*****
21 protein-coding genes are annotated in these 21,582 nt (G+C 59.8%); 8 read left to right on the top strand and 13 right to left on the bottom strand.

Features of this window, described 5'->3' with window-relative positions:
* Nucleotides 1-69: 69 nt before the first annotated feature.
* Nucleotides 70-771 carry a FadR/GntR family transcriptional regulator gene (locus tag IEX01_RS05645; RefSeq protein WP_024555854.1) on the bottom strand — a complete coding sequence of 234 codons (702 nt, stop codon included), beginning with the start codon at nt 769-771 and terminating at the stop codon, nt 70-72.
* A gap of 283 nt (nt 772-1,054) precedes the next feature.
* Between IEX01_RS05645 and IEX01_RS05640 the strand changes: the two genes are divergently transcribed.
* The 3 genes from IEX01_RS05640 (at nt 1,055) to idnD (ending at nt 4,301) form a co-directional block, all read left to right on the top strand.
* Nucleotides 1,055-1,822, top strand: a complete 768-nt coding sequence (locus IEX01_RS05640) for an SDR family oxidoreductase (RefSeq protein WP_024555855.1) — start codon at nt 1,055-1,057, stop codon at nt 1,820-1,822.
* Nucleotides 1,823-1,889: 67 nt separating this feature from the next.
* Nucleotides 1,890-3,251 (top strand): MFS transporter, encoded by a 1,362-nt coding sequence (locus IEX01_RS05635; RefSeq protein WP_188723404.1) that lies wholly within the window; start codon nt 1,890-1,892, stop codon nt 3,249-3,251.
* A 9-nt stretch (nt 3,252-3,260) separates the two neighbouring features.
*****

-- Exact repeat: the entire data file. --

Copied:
21 protein-coding genes are annotated in these 21,582 nt (G+C 59.8%); 8 read left to right on the top strand and 13 right to left on the bottom strand.

Features of this window, described 5'->3' with window-relative positions:
* Nucleotides 1-69: 69 nt before the first annotated feature.
* Nucleotides 70-771 carry a FadR/GntR family transcriptional regulator gene (locus tag IEX01_RS05645; RefSeq protein WP_024555854.1) on the bottom strand — a complete coding sequence of 234 codons (702 nt, stop codon included), beginning with the start codon at nt 769-771 and terminating at the stop codon, nt 70-72.
* A gap of 283 nt (nt 772-1,054) precedes the next feature.
* Between IEX01_RS05645 and IEX01_RS05640 the strand changes: the two genes are divergently transcribed.
* The 3 genes from IEX01_RS05640 (at nt 1,055) to idnD (ending at nt 4,301) form a co-directional block, all read left to right on the top strand.
* Nucleotides 1,055-1,822, top strand: a complete 768-nt coding sequence (locus IEX01_RS05640) for an SDR family oxidoreductase (RefSeq protein WP_024555855.1) — start codon at nt 1,055-1,057, stop codon at nt 1,820-1,822.
* Nucleotides 1,823-1,889: 67 nt separating this feature from the next.
* Nucleotides 1,890-3,251 (top strand): MFS transporter, encoded by a 1,362-nt coding sequence (locus IEX01_RS05635; RefSeq protein WP_188723404.1) that lies wholly within the window; start codon nt 1,890-1,892, stop codon nt 3,249-3,251.
* A 9-nt stretch (nt 3,252-3,260) separates the two neighbouring features.